• SURFE²R N1

    Easy-to-learn all-in-one device, ideal for teaching and university research
  • SURFE²R N1

    Finally label-free functional assays for transporters available
  • SURFE²R N1

    High signal amplification compared to patch-clamp: transport & binding assays
  • SURFE²R N1

    The only instrument on the market for SSM-based electrophysiology
  • SURFE²R N1

    Turn-key system for efficient transporter protein analysis

2012 - Investigation of the sodium-binding sites in the sodium-coupled betaine transporter BetP

Icon N1  SURFE²R-technology (custom-built system) publication in PNAS (2012)

Authors:
Khafizov K., Perez C., Koshy C., Quick M., Fendler K., Ziegler C., Forrest L.R.

Journal:
Proceedings of the National Academy of Sciences of the United States of America (2012) 109(44):E3035-3044


Abstract:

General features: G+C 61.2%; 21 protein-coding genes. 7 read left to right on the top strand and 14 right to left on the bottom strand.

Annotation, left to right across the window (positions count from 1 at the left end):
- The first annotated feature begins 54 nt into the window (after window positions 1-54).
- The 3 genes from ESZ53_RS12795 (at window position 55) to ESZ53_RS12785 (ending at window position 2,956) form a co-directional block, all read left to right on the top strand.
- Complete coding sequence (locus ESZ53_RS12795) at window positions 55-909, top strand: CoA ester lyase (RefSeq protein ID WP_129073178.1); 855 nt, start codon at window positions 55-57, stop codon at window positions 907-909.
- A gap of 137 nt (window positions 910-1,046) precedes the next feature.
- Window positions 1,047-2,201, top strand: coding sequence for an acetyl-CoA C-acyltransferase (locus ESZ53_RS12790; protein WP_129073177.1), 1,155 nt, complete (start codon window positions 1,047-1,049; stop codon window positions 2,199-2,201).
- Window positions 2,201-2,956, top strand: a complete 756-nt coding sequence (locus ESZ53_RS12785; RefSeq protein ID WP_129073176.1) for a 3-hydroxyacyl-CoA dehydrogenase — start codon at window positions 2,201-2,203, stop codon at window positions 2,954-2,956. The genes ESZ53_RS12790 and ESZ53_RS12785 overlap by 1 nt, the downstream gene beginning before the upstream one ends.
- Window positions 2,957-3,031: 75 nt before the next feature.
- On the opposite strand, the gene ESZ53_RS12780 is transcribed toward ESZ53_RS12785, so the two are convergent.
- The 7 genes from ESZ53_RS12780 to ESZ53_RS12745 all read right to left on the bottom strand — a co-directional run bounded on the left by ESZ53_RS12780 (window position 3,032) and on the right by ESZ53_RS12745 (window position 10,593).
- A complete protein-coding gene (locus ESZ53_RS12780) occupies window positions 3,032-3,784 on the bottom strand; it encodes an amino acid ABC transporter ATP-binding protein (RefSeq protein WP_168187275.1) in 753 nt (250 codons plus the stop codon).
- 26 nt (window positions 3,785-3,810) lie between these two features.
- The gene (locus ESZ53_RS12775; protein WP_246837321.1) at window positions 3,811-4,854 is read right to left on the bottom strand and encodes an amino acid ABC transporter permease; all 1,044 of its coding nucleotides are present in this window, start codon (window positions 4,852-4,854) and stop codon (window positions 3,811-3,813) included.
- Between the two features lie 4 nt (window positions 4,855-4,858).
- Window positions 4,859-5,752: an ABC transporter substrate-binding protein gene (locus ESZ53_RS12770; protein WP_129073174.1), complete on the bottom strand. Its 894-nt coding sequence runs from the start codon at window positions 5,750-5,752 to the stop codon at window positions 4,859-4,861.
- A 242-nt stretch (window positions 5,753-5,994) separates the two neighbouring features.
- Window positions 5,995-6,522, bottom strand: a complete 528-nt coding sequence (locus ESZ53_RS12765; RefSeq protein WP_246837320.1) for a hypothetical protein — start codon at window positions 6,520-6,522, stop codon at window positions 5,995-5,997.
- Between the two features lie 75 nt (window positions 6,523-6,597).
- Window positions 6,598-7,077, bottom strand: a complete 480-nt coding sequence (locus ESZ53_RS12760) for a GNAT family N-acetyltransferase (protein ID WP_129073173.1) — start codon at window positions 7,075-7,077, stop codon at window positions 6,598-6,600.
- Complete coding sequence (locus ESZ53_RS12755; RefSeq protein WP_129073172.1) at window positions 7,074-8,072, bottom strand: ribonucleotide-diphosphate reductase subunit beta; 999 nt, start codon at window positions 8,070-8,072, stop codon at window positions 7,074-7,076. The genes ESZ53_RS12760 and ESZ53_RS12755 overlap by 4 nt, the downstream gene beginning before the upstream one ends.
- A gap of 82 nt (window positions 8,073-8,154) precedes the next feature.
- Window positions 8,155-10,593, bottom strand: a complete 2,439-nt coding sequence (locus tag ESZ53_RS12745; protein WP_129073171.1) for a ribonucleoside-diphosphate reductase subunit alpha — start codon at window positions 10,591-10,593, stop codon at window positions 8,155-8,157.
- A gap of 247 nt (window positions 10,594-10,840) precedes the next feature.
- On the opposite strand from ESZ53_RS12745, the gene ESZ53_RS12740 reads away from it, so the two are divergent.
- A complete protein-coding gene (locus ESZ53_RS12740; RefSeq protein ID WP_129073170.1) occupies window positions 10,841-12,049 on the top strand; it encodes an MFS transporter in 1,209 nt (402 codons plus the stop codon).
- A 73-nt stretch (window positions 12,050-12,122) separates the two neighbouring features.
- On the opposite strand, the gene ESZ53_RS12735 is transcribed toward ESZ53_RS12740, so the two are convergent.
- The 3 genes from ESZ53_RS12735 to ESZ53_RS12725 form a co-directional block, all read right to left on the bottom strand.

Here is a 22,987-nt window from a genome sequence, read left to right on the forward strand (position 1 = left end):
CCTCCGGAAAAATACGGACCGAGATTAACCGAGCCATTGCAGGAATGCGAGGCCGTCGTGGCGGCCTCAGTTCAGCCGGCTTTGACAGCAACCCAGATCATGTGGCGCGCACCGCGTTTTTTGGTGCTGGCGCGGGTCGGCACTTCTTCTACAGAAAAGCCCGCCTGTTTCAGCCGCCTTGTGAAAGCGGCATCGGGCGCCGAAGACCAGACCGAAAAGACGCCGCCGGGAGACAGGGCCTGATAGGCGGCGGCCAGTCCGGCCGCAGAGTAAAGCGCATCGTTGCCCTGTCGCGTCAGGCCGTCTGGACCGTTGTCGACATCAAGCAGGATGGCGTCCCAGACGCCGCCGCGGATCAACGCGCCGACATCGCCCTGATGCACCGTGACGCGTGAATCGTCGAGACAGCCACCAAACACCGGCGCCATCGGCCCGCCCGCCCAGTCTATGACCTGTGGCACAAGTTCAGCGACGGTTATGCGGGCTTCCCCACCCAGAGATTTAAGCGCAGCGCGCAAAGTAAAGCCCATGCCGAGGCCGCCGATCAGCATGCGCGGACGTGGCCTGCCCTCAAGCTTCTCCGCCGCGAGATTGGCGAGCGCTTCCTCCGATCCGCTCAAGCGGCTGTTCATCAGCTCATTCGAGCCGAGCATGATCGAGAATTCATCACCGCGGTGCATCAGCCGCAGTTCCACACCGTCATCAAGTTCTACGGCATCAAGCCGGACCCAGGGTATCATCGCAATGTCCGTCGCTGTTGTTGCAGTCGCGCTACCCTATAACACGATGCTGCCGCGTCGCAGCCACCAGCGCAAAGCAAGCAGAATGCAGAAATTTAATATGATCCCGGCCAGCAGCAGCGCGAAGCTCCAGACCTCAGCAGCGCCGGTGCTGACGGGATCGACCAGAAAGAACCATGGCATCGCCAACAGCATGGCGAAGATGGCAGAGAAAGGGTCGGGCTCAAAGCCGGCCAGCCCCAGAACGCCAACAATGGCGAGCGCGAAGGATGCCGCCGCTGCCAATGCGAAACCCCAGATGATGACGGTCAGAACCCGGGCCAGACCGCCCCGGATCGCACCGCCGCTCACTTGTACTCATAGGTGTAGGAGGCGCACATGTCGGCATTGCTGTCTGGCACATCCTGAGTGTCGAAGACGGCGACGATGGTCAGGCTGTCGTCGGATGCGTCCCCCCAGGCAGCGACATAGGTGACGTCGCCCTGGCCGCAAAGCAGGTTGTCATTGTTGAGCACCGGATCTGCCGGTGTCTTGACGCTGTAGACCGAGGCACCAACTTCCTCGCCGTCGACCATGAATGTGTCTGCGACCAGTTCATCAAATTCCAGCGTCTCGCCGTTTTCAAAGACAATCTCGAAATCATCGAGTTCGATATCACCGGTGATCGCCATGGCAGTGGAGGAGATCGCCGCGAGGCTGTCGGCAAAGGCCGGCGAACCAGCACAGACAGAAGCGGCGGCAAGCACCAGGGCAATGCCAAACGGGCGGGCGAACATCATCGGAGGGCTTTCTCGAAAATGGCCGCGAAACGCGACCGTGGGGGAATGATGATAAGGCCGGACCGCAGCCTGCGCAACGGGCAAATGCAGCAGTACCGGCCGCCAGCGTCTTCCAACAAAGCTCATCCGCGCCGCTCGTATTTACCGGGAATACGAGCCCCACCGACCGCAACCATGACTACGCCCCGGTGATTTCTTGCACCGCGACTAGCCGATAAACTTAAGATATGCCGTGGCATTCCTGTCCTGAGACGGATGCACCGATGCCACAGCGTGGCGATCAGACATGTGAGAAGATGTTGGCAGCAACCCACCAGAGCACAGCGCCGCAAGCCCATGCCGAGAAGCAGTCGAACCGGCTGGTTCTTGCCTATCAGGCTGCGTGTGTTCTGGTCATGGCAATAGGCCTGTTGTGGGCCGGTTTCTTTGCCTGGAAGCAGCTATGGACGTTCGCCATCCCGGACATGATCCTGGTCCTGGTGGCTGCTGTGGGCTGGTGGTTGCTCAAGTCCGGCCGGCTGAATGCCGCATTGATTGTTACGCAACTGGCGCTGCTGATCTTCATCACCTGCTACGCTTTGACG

Sodium-coupled substrate transport plays a central role in many biological processes. However, despite knowledge of the structures of several sodium-coupled transporters, the location of the sodium-binding site(s) often remains unclear. Several of these structures have the five transmembrane-helix inverted-topology repeat, LeuT-like (FIRL) fold, whose pseudosymmetry has been proposed to facilitate the alternating-access mechanism required for transport. Here, we provide biophysical, biochemical, and computational evidence for the location of the two cation-binding sites in the sodium-coupled betaine symporter BetP. A recent X-ray structure of BetP in a sodium-bound closed state revealed that one of these sites, equivalent to the Na2 site in related transporters, is located between transmembrane helices 1 and 8 of the FIRL-fold; here, we confirm the location of this site by other means. Based on the pseudosymmetry of this fold, we hypothesized that the second site is located between the equivalent helices 6 and 3. Molecular dynamics simulations of the closed-state structure suggest this second sodium site involves two threonine sidechains and a backbone carbonyl from helix 3, a phenylalanine from helix 6, and a water molecule. Mutating the residues proposed to form the two binding sites increased the apparent Km and Kd for sodium, as measured by betaine uptake, tryptophan fluorescence, and 22Na+ binding, and also diminished the transient currents measured in proteoliposomes using solid supported membrane-based electrophysiology. Taken together, these results provide strong evidence for the identity of the residues forming the sodium-binding sites in BetP.


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